Native California and the Channel Islands also have a native Dichondra occidentalis that grows in shady soils beneath thickets of coastal sage scrub and chaparral, and a small white-flowered perennial (Cressa truxillensis) that commonly grows in salt marshes along the coast. The state also includes eight native species of parasitic dodders (Cuscuta), often confined to one or a few host species. The dodders are often placed in a separate family, the Cuscutaceae. Although dodders resemble tangled masses of orange, spaghetti-like strands twining over shrubs, they actually produce miniature versions of a typical morning glory flower. The dodder taps in on its host's nutrient supply with a modified root structure called a haustorium. It has been estimated that the total length of twining branches produced by a single dodder plant may exceed half a mile. One remarkable species (C. marina) is tolerant of brackish water and parasitizes salt marsh plants such as Salicornia and Chenopodium along coastal estuaries. A very similar-appearing dodder on many Caribbean islands is Cassythia filiformis of the different and unrelated Laurel Family (Lauraceae), an extraordinary example of convergent evolution in which a single genus in each family has developed a parasitic mode of life.

Calystegia macrostegia ssp. intermedia, a common white-flowered morning glory native to coastal hillsides and grassland areas of San Diego County, California. This subspecies intergrades with several other white-flowered subspecies in San Diego County, making their precise identification very difficult (especially in the field).

3. Cultivated Morning Glories In California

The most commonly cultivated morning glories belong to the genus Ipomoea, climbing vines bearing a profusion of blue funnel-shaped blossoms with white or yellow centers. During the summer months, fences, trellises and abandoned sheds become showy mounds of sky blue Ipomoea blossoms. Red and white sweet potatoes are cultivated varieties of Ipomoea batatas, a tropical American morning glory that was discovered by Columbus. In fact, the sweet potato is hexaploid (with six sets of chromosomes) and may have arisen by hybridization and polyploidy of wild, tuberous Central American morning glories such as I. trifida and I. tiliacea. Some of the most commonly grown morning glories in California are the Mexican and South American I. acuminata (I. learii), I. purpurea, I. triloba, and I. cairica (I. palmata). Some of these species are very invasive and may become naturalized in orchards, vacant fields and canyons, particularly the perennial species in mild coastal areas. For example, I. cairica can readily be identified by its palmately compound leaves, and forms extensive mats in coastal central and southern California. According to the famous horticulturist L.H. Bailey (1928), the prolific South American perennial morning glory called "blue dawn flower" (I. acuminata) may produce 60,000 flowers at the rate of 300 per day. When the blossoms first open in the early morning hours they are a beautiful deep blue color. Throughout the Caribbean islands, high-climbing, rampant morning glories, such as I. tiliacea and I. hederacea, adorn roadside banks and trees with masses of purple and blue blossoms. The seeds of some Ipomoea species are well-adapted for floating long distances in ocean water. The trailing vine I. pes-caprae, often called beach morning glory or railroad vine, has colonized sandy beaches throughout the tropics, including many Caribbean islands and the Galapagos Archipelago off the coast of Ecuador.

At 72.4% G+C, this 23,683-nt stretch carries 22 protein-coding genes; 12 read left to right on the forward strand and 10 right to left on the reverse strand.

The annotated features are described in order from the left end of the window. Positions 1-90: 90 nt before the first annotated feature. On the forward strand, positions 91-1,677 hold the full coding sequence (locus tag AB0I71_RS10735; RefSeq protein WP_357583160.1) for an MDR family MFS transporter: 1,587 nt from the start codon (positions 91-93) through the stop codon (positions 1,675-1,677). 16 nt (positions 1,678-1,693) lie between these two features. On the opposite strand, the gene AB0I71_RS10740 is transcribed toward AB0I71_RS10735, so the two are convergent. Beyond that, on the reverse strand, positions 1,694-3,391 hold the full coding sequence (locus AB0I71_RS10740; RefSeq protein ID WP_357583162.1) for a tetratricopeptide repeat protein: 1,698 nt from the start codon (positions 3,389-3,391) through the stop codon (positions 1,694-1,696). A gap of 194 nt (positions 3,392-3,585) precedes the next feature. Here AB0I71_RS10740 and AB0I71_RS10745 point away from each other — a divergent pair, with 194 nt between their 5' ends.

Ipomoea cairica (I. palmata), a showy, perennial morning glory with palmately compound leaves. Although native to South America, it has become naturalized in moist creekbeds of coastal California.

4. Water Spinach: An Aquatic Morning Glory

Water spinach (Ipomoea aquatica) is an aquatic morning glory native to China. It is a popular cutivated green vegetable in China, India, Malaysia, Africa, Brazil, the West Indies, and Central America. It is sold in Asian markets in southern Califonia under the name of "on-choy" or "ong-chow" and is also served in some Asian restaurants. Water spinach is a creeping, herbaceous vine with alternate leaves arising from buoyant, hollow stems that root at the nodes. A single plant can branch profusely with floating stems that form dense mats on the water surface. With a growth rate of approximately four inches (10 cm) per day, water spinach poses a significant threat to flood control and native habitats, especially in central and southern Florida. It forms dense, impenetrable canopies over small ponds and basins, creating stagnant water conditions that are ideal breeding environments for mosquitoes.

Although it is a tasty vegetable, it has become a prolific naturalized weed in Africa, Australia, the Pacific Islands and South America. Due to its aggressive growth rate, water spinach has the potential to invade moist cultivated areas, such as rice and sugar cane fields, and wetlands such as the Everglades, natural lakes and rivers, drainage canals and ditches. In Florida, isolated populations have been found floating and creeping horizontally along shorelines and over water for long distances, especially in lakes and canals. It can displace native plants that provide the vital habitats for fish and wildlife. In Florida, the possession of water spinach is prohibited without a special permit issued by the Florida Department of Environmental Protection.

Water spinach (Ipomoea aquatica), an aggressive water plant native to China and naturalized throughout many tropical and semitropical regions. Although it is an invasive weed, it is also an important green vegetable in Asian cuisine. The creeping stems are hollow and float on the water surface.

5. Sweet Potatoes and Columbus